Fourteen defendants, 47 counts of fraud and corruption spanning 24 years.

Those are the numbers behind this morning’s stunning arrest of several FIFA executives and sports marketing representatives in Switzerland.

They were gathered in Zurich ahead of Friday’s election, where Sepp Blatter is up for a fifth term as President.

However, Blatter is not among those indicted.

In a press conference this morning, US Attorney General Loretta Lynch declined to comment on Blatter’s status.

Among those arrested is CONCACAF President Jeffrey Webb.

While his predecessor, Jack Warner has been indicted and is the subject of an extradition request from the US.

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That’s Richard Weber, Director of the IRS Criminal Investigation Division.

Weber says investigators uncovered millions of dollars in untaxed income and tens of millions hidden in offshore accounts in Hong Kong, the Cayman Islands and Switzerland.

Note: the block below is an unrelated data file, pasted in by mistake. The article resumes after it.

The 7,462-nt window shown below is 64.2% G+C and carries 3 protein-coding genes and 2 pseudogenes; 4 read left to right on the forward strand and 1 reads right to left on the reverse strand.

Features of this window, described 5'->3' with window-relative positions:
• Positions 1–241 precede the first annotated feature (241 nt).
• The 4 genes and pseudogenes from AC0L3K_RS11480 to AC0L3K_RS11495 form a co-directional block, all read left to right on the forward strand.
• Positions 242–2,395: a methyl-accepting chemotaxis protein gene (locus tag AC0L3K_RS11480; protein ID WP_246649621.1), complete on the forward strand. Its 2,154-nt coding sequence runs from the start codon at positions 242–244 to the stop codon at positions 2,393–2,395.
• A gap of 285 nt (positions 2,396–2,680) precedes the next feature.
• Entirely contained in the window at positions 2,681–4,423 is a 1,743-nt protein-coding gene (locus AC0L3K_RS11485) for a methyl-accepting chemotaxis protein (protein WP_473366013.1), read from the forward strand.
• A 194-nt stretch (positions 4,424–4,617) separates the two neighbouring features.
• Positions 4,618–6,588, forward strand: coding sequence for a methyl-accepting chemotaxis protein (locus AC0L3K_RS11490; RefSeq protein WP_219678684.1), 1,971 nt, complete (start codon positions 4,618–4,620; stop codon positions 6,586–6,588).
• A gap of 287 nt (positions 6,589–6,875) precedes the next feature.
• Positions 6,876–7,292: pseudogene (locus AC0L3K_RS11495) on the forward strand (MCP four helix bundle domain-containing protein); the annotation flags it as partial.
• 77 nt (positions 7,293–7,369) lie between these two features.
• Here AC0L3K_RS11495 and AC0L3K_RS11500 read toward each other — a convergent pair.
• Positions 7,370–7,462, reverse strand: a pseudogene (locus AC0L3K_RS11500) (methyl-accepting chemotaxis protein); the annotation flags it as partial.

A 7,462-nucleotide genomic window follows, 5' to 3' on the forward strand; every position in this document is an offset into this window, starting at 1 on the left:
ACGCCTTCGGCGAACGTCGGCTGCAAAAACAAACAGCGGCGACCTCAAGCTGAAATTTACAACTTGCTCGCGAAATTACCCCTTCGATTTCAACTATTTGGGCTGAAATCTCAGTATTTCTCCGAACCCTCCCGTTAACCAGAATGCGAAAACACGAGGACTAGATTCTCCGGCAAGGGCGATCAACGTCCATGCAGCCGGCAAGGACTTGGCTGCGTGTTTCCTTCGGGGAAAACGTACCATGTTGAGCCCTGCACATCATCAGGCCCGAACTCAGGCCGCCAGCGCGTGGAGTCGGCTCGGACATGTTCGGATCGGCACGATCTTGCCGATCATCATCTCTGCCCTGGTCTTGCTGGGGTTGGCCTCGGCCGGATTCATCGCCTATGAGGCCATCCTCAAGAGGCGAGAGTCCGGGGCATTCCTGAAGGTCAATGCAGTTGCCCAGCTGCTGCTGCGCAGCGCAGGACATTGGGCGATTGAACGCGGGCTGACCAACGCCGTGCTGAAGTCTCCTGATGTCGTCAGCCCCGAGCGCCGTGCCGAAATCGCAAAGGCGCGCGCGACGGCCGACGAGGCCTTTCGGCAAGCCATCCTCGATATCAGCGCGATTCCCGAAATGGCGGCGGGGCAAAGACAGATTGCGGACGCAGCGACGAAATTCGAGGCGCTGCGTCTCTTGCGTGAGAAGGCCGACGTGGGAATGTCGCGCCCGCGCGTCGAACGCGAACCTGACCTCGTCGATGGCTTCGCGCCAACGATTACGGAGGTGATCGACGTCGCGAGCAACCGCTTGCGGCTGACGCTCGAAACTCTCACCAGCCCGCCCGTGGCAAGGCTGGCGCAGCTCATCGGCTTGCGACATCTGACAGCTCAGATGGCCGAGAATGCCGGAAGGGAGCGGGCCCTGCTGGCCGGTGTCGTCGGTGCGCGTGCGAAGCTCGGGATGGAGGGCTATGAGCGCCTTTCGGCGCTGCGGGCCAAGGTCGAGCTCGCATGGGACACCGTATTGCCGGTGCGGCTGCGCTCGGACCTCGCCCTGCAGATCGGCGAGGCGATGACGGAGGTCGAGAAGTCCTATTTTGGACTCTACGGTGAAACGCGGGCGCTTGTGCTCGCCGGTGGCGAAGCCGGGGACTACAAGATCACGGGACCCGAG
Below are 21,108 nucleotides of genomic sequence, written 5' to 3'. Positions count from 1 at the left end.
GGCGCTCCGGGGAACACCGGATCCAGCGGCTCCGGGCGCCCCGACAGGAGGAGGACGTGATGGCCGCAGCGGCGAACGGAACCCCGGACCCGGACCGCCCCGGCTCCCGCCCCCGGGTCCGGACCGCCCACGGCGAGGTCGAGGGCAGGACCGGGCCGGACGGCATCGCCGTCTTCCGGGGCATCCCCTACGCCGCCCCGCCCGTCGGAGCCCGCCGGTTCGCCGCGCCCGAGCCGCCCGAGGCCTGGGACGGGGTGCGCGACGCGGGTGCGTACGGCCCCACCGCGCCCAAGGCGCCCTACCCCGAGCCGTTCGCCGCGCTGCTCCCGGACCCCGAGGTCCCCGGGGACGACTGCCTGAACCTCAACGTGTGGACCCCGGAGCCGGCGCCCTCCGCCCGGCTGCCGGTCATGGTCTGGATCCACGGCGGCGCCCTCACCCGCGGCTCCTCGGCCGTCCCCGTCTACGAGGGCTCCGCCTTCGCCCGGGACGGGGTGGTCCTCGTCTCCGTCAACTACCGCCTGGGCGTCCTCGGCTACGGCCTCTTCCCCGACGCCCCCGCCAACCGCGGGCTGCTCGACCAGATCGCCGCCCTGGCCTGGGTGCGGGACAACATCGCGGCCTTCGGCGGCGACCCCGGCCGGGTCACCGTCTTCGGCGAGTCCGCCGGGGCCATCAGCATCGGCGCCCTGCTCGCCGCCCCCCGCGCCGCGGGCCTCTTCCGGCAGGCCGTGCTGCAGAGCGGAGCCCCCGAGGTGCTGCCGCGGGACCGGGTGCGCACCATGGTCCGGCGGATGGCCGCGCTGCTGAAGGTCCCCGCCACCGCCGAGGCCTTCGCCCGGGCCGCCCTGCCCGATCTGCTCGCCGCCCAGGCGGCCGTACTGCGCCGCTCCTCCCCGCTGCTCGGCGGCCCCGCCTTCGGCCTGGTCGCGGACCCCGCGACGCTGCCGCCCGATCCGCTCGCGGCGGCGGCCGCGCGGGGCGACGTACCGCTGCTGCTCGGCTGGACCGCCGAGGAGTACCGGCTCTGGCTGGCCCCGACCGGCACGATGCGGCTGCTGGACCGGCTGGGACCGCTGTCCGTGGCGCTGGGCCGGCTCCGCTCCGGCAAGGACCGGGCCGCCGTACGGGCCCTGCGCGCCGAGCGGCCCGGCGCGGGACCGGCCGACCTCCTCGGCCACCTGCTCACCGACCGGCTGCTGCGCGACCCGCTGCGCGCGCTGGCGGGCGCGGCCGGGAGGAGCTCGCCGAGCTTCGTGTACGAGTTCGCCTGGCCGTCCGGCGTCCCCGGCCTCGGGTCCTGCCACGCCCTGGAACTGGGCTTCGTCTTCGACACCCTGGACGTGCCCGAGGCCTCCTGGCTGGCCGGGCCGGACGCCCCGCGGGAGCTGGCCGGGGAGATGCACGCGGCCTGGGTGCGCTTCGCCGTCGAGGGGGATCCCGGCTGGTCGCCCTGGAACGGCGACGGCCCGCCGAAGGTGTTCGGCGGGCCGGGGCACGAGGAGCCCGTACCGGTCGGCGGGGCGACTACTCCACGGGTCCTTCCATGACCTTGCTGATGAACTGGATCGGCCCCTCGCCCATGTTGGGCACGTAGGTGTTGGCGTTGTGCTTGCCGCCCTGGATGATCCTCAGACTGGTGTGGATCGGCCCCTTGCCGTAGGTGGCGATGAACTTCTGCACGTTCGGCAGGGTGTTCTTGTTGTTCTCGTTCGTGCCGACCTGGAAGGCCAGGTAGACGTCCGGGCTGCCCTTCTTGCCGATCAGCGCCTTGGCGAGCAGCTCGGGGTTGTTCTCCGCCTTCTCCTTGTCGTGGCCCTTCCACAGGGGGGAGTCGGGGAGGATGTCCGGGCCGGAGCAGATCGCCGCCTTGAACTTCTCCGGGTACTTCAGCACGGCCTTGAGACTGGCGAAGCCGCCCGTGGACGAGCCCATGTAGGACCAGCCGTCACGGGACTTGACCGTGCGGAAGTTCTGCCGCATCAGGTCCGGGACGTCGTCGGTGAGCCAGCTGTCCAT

Investigators followed the money to FIFA executives who they say solicited and collected bribes.

The trail also led to the sports marketing companies which paid them.

Loretta Lynch is the US Attorney General.

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Those indicted include incumbent CONCACAF boss Jeffrey Webb and former President and FIFA Vice President, Jack Warner.

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While Lynch did not name that executive, it’s believed she’s referring to Jack Warner.

Warner served as CONCACAF President from 1990 to 2011.

He has been implicated in numerous corruption allegations before, some dating back to the 1980s.

In 2011, FIFA’s ethics committee began official proceedings against Warner concerning at least three separate corruption and bribery charges.

FIFA suspended him pending the outcome of the investigations.

Warner resigned a month later.

In 2013, CONCACAF’s Integrity Committee published its report into the Warner-led regime, concluding that he committed fraud against both CONCACAF and FIFA.

But the corruption in regional football apparently did not end with Jack Warner.

In 2012, Webb, the President of the Cayman Islands Football Association, was elected CONCACAF president.

Many saw his ascension as a bright spot and a refreshing change for football’s governing body.

But Kelly Currie, the Acting US Attorney for the Eastern District of New York City, today described Webb, as corrupt.

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Currie says what all the indicted officials had in common was greed.

The US Attorney General says they will be brought to justice.